Beginning in the 2013-2014 school year Pennsylvania public school teachers will be graded on student performance as part of evaluations. Instructors deemed to be “failing” could be fired more easily, officials said.
And, while the new evaluation system is nearly a year away – and the state has yet to finalize aspects of it – Hatboro-Horsham School District officials discussed some of the challenges that come with its eventual implementation during a meeting last month.
The big change, according to Superintendent Curtis Griffin, is that if a teacher receives two “failing” ratings within a 10-year period, he or she could be fired. Currently, teachers must receive two unsatisfactory ratings back-to-back, he said.
“That’s a big change in the whole process,” Griffin said.
Beginning in the 2014-2015 school year, similar evaluation systems will be put in place for principals and non-teaching employees.
The Pennsylvania Department of Education has until June 2013 to finalize specifics of the new teacher evaluation system, but another challenge, Griffin said, is that the legislation “supersedes any collective bargaining agreement.”
Since Hatboro-Horsham School District officials and the Hatboro-Horsham Education Association – the union representing the district’s 390 teachers – are set to begin contract negotiations in January, the new legislation could pose some obstacles in finalizing a new contract before its June 30, 2013 expiration.
“There’s so many unknowns. It’s an unknown for everybody,” Union President Eric Shea told Patch. ““The state and (Pennsylvania State Education Association) haven’t said anything about what pieces are going to be bargain-able.”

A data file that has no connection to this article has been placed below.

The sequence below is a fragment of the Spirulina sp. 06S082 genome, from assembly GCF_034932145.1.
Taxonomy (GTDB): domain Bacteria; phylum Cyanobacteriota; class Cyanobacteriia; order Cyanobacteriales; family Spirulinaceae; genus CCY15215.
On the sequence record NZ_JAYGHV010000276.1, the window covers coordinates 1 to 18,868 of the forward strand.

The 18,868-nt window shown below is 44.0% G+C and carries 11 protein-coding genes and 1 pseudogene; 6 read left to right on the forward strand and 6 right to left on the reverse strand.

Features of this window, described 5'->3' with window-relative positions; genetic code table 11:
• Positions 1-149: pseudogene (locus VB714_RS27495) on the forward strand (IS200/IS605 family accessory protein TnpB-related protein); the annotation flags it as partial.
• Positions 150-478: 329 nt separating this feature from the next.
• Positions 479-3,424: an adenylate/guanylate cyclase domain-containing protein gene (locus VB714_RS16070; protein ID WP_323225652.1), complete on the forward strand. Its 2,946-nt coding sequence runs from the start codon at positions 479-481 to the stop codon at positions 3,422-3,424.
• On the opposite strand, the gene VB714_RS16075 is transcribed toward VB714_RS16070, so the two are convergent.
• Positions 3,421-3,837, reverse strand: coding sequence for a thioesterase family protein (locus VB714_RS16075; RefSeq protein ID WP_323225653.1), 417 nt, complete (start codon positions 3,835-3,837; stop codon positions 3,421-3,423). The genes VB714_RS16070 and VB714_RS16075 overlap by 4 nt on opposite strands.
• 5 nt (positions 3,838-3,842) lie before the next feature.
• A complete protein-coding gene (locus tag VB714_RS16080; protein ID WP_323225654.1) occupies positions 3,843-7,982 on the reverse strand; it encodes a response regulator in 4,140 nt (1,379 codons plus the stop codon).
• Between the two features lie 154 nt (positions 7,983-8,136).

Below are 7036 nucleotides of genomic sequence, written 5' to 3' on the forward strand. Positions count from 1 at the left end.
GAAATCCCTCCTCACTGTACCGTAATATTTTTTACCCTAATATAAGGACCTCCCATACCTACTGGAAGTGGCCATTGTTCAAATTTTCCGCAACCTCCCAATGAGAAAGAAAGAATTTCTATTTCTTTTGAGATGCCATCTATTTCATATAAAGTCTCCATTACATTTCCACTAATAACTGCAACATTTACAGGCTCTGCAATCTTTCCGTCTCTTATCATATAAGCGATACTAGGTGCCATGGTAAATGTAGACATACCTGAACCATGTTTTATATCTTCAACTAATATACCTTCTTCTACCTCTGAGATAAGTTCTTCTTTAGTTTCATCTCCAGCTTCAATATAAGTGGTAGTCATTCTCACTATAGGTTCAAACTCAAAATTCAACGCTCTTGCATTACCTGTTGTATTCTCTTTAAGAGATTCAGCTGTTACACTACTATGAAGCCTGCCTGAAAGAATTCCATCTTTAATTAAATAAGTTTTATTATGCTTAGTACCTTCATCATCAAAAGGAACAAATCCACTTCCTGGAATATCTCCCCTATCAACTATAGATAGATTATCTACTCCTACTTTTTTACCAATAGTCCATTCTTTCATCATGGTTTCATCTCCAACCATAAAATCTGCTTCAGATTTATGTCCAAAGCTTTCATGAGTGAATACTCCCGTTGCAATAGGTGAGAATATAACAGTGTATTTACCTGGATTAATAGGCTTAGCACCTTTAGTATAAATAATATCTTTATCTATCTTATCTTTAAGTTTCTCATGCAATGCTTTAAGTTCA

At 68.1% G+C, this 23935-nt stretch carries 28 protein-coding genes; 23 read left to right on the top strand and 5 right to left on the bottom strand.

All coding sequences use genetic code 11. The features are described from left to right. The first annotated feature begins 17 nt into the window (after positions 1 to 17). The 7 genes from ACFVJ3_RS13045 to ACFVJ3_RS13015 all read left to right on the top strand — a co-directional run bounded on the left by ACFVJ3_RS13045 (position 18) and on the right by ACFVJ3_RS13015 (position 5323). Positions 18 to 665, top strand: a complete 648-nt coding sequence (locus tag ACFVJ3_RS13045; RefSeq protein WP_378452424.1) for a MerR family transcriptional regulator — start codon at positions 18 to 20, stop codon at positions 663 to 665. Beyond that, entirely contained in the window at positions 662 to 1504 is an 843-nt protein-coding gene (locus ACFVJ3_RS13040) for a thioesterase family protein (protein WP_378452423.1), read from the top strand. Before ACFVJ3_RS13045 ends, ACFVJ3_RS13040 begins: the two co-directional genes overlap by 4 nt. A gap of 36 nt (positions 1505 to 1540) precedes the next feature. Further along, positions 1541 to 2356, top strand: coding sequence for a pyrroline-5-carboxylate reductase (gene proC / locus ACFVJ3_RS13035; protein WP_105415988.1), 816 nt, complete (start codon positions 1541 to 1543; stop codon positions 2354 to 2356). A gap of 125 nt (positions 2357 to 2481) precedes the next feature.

One of the major sticking points in the recently resolved Chicago teacher strike involved evaluations being tied to student performance.
For Pennsylvania teachers, the state legislation, which was approved in the last budget cycle, would base 50 percent of teachers’ evaluations on student performance, including pupil performance on assessments; attendance; graduation rate; advanced placement course participation; and scholastic aptitude tests, in addition to other yet-to-be-determined factors devised by each school district.
State Rep. Todd Stephens (R-151) of Horsham, said the intent of the law is to help good teachers improve and “to weed out those teachers who habitually, who are just unfortunately bad teachers.”
“There was pretty broad concern over the fact that 98 or 99 percent of all teachers were rated satisfactory,” Stephens said, adding that the end goal is to have “better teachers for our students.”
Shea, a health and physical education teacher, said he fears that a teacher who struggles with classroom management in his or first year and seven or eight years later has a “tough group of kids” could lose their job under the new evaluation system.
“That seems extreme,” Shea said. “What happens in the classroom isn’t just what the teacher is doing.”
Shea said he’s unsure how the state would regulate the evaluations, or “how enforceable” the regulations would be.
Stephens said the Pennsylvania Department of Education would oversee the new evaluation system and ensure compliance.
Once the missing details are made available, Shea said he would have a better understanding of how the new evaluations would be put in place.
“There’s so many variables that we don’t know about in terms of what assessments they’re going to use and tests they’re going to use,” Shea said. “It’ll be a plus for everyone if it’s done well.”
Tell us in the comments if you think teacher evaluations should be based on student performance, as well as their own individual performance.